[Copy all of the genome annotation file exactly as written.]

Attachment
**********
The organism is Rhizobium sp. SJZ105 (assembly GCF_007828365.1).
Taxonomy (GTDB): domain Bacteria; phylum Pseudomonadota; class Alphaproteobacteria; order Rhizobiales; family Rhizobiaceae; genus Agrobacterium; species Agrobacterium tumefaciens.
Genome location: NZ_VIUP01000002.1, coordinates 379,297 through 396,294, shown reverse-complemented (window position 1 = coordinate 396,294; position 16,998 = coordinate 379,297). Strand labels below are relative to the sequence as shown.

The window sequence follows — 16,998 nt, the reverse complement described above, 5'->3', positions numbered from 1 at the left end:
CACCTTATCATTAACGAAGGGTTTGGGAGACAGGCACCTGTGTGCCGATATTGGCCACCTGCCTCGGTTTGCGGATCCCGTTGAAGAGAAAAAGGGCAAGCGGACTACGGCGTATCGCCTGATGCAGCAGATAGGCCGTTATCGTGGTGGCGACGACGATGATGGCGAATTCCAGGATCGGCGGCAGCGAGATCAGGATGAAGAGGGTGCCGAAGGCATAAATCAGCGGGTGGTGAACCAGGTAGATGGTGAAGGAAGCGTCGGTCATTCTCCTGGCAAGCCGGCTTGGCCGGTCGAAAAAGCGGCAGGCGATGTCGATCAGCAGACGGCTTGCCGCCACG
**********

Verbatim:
The organism is Rhizobium sp. SJZ105 (assembly GCF_007828365.1).
Taxonomy (GTDB): domain Bacteria; phylum Pseudomonadota; class Alphaproteobacteria; order Rhizobiales; family Rhizobiaceae; genus Agrobacterium; species Agrobacterium tumefaciens.
Genome location: NZ_VIUP01000002.1, coordinates 379,297 through 396,294, shown reverse-complemented (window position 1 = coordinate 396,294; position 16,998 = coordinate 379,297). Strand labels below are relative to the sequence as shown.

The window sequence follows — 16,998 nt, the reverse complement described above, 5'->3', positions numbered from 1 at the left end:
CACCTTATCATTAACGAAGGGTTTGGGAGACAGGCACCTGTGTGCCGATATTGGCCACCTGCCTCGGTTTGCGGATCCCGTTGAAGAGAAAAAGGGCAAGCGGACTACGGCGTATCGCCTGATGCAGCAGATAGGCCGTTATCGTGGTGGCGACGACGATGATGGCGAATTCCAGGATCGGCGGCAGCGAGATCAGGATGAAGAGGGTGCCGAAGGCATAAATCAGCGGGTGGTGAACCAGGTAGATGGTGAAGGAAGCGTCGGTCATTCTCCTGGCAAGCCGGCTTGGCCGGTCGAAAAAGCGGCAGGCGATGTCGATCAGCAGACGGCTTGCCGCCACG